At the temple today there is a 272 cement staircase leading from the ground to the main cavern at the top of the hill. These steps were originally made of wood and constructed in 1920. Before those steps were erected, worshipers and those using the guano as fertilizer had to climb roughly 130 feet up the steep hillside to get to the entrance of the main cave, which is known as Cathedral Cave.
Cathedral Cave is 328 high and is home to several Hindu shrines as well as a beautiful Hindu temple.
Just past that temple is another (smaller) set of stairs that will lead you to another temple and a few more shrines. It’s just so amazing to me, the amount of detail and the work that has gone into these shrines and temples. Granted, tools and machinery help produce these now, but there still remains a high level of detail on the more aged items, the ones that were made when only hand tools were available. It’s very impressive what they did.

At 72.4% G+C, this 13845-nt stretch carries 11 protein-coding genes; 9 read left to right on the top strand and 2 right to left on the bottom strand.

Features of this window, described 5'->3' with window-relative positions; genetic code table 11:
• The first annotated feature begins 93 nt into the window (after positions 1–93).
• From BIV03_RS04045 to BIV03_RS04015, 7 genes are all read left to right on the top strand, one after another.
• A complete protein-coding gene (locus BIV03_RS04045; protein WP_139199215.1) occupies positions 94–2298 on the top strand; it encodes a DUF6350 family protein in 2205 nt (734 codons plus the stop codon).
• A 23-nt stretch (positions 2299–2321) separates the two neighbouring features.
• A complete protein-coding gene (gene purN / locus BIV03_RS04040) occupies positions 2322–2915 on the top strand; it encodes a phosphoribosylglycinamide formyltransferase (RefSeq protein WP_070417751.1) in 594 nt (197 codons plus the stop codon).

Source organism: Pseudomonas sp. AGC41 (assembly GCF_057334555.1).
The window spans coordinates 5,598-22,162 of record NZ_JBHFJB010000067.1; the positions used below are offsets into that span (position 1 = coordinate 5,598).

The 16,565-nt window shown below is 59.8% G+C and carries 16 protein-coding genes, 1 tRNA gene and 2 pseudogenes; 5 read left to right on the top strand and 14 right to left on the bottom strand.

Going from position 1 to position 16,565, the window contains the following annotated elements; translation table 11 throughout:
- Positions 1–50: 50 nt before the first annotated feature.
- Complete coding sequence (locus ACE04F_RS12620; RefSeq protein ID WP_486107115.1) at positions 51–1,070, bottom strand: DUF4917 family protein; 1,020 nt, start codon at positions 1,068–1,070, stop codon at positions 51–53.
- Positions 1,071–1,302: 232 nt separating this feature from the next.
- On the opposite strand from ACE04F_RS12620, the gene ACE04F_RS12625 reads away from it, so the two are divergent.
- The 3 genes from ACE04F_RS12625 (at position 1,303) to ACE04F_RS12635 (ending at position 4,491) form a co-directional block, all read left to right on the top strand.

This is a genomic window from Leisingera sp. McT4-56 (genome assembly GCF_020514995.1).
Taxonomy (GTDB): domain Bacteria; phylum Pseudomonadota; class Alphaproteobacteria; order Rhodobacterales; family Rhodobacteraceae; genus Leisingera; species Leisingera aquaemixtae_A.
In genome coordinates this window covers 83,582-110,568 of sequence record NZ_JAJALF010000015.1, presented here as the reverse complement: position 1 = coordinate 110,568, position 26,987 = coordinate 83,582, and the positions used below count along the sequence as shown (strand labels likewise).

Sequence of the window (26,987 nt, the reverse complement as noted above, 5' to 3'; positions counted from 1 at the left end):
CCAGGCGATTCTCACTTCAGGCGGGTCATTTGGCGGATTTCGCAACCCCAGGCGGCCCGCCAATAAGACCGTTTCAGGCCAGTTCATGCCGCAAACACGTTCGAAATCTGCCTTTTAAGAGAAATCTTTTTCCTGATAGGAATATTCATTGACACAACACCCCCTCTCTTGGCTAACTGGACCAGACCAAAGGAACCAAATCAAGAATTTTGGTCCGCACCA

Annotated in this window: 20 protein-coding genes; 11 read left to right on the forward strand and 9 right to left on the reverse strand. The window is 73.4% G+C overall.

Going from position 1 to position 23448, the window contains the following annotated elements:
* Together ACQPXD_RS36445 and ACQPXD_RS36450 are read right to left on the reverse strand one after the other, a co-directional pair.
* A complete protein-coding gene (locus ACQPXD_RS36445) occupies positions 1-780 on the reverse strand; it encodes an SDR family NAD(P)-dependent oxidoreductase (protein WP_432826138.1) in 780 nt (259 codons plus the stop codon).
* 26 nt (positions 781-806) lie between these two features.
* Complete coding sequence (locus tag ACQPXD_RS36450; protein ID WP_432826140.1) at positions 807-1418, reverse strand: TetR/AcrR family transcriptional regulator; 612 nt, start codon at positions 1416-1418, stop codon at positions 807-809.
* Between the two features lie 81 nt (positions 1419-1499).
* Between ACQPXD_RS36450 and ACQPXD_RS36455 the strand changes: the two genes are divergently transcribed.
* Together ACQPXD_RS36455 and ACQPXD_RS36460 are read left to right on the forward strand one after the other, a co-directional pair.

At the base of the stairs leading up to last chamber, there is a temple that has been built into the cave wall. Unfortunately, none of my shots turned out very well. Oh well. I do have a picture of this awesome little lady. She is walking into that temple. The bad on her back? Yeah, that’s her hair. I thought it was straw or some kind of coarse bag at first, but after seeing her again when we were leaving, we figured out it was her hair.